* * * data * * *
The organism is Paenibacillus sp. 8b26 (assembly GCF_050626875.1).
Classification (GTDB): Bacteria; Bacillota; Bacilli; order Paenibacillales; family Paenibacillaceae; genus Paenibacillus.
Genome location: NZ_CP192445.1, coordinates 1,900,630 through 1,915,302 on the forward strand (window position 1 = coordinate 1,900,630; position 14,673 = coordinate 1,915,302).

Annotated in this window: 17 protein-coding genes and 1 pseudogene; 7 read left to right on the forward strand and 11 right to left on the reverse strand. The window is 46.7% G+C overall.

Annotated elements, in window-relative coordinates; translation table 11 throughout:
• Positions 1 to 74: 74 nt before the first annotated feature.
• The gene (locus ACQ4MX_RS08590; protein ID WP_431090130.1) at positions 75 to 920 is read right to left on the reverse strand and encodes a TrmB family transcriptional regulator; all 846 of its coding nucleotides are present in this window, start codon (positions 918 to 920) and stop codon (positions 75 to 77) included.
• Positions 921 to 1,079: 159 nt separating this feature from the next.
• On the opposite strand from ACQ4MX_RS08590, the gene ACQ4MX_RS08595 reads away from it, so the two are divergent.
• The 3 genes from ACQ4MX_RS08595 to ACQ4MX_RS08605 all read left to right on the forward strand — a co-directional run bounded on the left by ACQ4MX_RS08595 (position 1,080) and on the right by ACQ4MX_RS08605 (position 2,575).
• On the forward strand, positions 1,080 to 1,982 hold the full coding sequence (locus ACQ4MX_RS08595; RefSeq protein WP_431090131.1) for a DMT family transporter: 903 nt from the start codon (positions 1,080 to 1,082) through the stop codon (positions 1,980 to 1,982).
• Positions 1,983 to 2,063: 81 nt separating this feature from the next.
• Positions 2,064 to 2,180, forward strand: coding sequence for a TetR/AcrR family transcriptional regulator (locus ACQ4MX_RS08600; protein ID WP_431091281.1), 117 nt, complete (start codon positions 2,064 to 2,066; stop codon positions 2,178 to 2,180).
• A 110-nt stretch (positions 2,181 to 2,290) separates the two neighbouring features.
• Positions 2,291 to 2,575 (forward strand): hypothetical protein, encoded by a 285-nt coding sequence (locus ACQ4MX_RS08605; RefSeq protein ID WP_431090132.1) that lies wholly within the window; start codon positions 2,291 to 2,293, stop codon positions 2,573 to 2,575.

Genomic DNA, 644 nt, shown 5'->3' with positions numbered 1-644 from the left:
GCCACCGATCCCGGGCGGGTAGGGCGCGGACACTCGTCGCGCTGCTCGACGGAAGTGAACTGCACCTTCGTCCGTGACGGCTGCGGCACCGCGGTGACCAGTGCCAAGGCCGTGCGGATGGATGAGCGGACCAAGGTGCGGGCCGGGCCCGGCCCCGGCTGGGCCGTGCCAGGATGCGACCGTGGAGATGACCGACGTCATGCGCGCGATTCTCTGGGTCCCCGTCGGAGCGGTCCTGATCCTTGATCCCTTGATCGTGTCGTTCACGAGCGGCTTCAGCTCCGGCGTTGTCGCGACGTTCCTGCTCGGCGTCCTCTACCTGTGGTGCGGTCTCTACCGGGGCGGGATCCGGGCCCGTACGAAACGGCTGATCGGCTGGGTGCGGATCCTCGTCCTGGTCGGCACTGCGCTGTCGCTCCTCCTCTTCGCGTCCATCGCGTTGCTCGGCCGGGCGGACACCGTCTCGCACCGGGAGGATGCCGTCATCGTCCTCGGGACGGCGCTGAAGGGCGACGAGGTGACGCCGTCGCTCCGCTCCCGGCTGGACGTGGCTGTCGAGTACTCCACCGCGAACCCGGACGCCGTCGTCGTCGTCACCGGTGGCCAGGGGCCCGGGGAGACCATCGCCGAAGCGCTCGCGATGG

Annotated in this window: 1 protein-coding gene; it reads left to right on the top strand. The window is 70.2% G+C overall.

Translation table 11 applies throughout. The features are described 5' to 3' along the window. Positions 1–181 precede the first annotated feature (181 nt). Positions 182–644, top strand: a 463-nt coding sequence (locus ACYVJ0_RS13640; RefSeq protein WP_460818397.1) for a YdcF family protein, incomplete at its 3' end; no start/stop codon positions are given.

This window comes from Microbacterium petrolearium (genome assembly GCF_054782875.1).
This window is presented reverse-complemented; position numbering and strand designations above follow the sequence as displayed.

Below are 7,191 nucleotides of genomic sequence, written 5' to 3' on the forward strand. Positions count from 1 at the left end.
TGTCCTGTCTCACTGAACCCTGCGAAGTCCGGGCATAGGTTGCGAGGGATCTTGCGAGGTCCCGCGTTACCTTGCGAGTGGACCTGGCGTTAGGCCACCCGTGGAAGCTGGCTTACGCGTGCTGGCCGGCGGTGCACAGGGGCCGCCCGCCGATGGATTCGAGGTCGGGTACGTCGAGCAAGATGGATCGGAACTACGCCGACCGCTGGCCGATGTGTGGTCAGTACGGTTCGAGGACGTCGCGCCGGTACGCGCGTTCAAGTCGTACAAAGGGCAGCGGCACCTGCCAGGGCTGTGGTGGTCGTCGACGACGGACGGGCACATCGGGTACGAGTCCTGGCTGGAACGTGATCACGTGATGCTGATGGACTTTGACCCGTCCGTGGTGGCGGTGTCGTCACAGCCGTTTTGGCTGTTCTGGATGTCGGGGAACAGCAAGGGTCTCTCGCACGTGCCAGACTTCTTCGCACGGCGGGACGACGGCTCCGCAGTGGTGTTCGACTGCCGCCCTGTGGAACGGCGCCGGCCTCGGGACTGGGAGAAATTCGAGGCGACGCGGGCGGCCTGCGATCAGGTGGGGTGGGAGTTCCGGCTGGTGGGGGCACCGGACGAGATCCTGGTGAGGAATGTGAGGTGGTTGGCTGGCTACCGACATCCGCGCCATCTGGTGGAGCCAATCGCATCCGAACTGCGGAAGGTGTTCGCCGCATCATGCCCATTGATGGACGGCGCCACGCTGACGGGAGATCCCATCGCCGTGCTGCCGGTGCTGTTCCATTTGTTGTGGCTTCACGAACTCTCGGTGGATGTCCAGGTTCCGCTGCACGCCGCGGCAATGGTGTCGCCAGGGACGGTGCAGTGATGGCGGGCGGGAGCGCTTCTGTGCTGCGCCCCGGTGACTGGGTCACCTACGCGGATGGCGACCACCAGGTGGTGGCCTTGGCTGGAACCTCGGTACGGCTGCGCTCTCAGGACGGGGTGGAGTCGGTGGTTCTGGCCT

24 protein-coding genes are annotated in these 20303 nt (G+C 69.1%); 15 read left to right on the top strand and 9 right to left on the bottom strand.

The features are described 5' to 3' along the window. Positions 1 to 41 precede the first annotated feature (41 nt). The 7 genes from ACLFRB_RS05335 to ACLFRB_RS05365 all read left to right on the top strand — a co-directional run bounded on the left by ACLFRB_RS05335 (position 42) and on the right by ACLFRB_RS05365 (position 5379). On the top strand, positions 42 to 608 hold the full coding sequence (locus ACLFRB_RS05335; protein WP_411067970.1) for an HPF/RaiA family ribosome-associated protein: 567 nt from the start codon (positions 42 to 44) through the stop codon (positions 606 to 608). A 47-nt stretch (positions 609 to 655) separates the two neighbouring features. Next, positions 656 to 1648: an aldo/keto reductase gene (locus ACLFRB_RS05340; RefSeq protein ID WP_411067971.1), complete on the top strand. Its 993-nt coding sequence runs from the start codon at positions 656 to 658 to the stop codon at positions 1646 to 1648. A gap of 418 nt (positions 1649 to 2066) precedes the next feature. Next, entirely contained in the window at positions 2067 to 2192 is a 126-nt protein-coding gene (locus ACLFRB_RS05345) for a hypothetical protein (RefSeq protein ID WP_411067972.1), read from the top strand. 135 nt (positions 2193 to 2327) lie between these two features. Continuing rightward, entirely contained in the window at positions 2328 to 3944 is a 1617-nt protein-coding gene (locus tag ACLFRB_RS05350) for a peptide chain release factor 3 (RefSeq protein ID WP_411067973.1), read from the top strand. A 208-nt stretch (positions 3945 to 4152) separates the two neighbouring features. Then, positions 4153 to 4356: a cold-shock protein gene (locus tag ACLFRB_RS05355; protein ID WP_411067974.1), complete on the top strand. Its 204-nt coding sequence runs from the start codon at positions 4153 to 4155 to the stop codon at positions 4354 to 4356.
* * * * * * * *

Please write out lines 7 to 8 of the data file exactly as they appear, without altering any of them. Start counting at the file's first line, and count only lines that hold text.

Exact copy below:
• The gene (locus ACQ4MX_RS08590; protein ID WP_431090130.1) at positions 75 to 920 is read right to left on the reverse strand and encodes a TrmB family transcriptional regulator; all 846 of its coding nucleotides are present in this window, start codon (positions 918 to 920) and stop codon (positions 75 to 77) included.
• Positions 921 to 1,079: 159 nt separating this feature from the next.